Raymond Gregory, 30, of Enfield, north London, was led away protesting his innocence.
Judge Rita Bosman, jailing him, said the people of the Netherlands were fed up with football violence. She hoped something could be done 'for once and for all' to prevent 'so-called foreign guests bringing violence to this country'.
Four other fans received suspended jail sentences and fines. A sixth was acquitted.
Gregory was said to be one of a group of fans who attacked Dutch police officers in central Rotterdam before Wednesday's World Cup match between the Netherlands and England.
Two plain-clothes officers spotted him attacking a uniformed officer from behind. The officer shrank with fear and blood poured from his ear. Both officers then arrested Gregory.
He told the court all he could remember was people rushing past him and being 'whacked' on the back of the neck. 'I have been to 26 England games and never been in any trouble. I was trying to keep out of it,' he said. The crowd had pushed him to the floor and police 'presumed' he was causing trouble.
Also convicted at the special court was Mark Giamasi, 23, of Liverpool, accused of assaulting a Dutch fan. Denying the charge, he claimed he was attacked by rival fans and had run for safety. He was sentenced to one month in prison suspended for two years and fined 500 guilders ( pounds 250).
Dale Hepworth, 35, a builder, of Doncaster, south Yorkshire, was found guilty of trying to damage the steel gate of a cage English fans had been put in during disturbances at the stadium. He was fined 1,000 guilders ( pounds 500).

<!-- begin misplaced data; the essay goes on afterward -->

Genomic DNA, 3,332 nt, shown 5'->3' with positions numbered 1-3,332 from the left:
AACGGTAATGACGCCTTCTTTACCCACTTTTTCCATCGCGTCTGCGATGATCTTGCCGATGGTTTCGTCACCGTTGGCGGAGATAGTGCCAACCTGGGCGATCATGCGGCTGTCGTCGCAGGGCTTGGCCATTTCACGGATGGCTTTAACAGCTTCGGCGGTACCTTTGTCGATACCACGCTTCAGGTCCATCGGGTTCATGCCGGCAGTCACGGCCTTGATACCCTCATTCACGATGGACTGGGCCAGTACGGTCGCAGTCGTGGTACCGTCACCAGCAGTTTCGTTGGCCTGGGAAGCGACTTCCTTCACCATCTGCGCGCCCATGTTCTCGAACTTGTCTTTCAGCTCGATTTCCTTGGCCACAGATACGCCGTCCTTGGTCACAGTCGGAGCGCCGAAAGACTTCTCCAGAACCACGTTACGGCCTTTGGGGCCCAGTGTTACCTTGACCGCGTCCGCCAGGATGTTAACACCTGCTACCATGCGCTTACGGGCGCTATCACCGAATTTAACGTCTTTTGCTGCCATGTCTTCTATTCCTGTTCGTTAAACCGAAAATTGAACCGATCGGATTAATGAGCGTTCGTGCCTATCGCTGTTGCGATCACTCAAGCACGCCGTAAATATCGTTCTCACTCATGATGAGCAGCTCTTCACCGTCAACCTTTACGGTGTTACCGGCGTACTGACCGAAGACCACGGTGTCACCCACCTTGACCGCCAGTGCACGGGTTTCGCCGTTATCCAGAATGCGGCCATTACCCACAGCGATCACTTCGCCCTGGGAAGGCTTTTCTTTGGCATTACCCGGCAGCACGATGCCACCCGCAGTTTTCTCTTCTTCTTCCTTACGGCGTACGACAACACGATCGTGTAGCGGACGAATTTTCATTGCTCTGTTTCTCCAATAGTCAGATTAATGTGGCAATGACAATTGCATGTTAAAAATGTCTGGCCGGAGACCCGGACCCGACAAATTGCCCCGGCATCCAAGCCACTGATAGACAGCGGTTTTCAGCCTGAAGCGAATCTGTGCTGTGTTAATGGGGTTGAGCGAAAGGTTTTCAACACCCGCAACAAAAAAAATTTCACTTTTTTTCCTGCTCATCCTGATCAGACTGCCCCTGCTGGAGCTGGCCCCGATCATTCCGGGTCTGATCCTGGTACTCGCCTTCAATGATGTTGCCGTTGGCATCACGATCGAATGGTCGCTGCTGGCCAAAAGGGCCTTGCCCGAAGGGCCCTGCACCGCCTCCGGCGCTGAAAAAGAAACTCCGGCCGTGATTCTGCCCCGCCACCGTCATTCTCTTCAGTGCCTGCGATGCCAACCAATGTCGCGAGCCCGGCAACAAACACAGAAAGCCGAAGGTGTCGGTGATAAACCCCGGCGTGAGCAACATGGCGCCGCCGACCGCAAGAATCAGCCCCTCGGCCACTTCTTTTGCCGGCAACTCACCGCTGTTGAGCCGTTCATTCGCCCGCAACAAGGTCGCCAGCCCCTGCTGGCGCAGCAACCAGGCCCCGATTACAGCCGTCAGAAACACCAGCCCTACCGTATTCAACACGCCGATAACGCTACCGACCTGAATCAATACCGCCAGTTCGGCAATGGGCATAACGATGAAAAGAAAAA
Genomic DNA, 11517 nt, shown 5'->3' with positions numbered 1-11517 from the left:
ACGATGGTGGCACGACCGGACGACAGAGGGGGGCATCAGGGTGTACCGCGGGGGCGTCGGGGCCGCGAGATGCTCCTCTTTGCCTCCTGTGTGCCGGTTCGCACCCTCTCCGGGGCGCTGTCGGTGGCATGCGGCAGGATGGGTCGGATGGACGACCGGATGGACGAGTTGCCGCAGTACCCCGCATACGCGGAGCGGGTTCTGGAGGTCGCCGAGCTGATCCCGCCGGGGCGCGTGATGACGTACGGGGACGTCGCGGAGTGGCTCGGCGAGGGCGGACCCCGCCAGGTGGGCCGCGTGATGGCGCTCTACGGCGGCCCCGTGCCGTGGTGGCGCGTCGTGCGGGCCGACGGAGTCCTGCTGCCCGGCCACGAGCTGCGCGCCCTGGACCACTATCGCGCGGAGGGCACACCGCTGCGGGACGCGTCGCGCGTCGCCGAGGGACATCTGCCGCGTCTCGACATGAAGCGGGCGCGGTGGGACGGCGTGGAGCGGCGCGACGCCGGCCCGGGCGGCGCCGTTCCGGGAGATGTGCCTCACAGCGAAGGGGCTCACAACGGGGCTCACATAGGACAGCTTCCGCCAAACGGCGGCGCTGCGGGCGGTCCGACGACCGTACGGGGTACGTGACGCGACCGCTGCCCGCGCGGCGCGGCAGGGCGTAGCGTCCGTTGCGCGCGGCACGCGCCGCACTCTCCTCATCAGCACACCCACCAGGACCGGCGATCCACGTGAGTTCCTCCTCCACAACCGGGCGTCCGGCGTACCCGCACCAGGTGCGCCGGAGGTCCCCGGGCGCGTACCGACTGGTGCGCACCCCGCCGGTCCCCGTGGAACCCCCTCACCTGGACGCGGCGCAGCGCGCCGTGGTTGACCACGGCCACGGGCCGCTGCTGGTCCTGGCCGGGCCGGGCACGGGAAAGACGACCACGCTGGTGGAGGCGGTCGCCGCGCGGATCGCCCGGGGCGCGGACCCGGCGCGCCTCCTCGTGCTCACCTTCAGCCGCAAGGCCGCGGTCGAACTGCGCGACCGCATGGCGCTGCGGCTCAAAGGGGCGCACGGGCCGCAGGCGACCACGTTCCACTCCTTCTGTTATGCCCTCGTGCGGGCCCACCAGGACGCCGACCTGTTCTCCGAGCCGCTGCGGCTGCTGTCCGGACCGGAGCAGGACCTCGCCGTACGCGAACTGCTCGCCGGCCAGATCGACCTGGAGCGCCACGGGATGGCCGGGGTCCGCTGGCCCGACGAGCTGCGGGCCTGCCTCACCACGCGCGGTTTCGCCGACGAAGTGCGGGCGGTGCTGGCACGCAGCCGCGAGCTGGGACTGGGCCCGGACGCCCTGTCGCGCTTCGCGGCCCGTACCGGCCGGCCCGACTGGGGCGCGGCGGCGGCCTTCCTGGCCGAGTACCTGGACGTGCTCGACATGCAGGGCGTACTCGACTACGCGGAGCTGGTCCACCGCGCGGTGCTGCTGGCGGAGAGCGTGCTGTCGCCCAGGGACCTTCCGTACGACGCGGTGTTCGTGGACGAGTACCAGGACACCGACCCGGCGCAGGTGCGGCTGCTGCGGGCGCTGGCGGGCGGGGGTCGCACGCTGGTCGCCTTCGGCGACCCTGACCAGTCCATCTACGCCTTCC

Dean Turner, 31, of Colchester, Essex, was convicted of attacking two police officers three minutes after arriving in Rotterdam on a train, the court heard. He claimed he was knocked to the ground and when he went to thank the two civilians who helped him up he found they were plain clothes police and he was under arrest.
He was jailed for two months, suspended for two years and fined 1,000 guilders ( pounds 500).
Richard Bradley, 29, of Blackpool, Lancashire, was convicted of attacking rival fans. The court was told he was caught after running into a police horse. Bradley denied kicking people, and said he had a steel plate in his leg and was registered disabled.
The court acquitted a fifth fan, John Belshaw, 18, of Wigan, Greater Manchester.
Dutch police said yesterday that despite 800 arrests they were very pleased with the police operation.
Police said most fans were arrested for being without a ticket or because their behaviour on the streets was likely to cause a disturbance.
A spokesman for Rotterdam police said: 'Our goal was to separate the two groups of fans which we largely succeeded in doing. There were a few fights, and every fight is one too much, but we think that we did a good job.'
A group of 400 fans arrested and detained in military barracks before Wednesday's game were simply released without charge, and bussed back to central Rotterdam.
The police spokesman said: 'Initially we thought we would deport them but after discussions with the justice department we decided what they had done was not so serious that we had to do that.'
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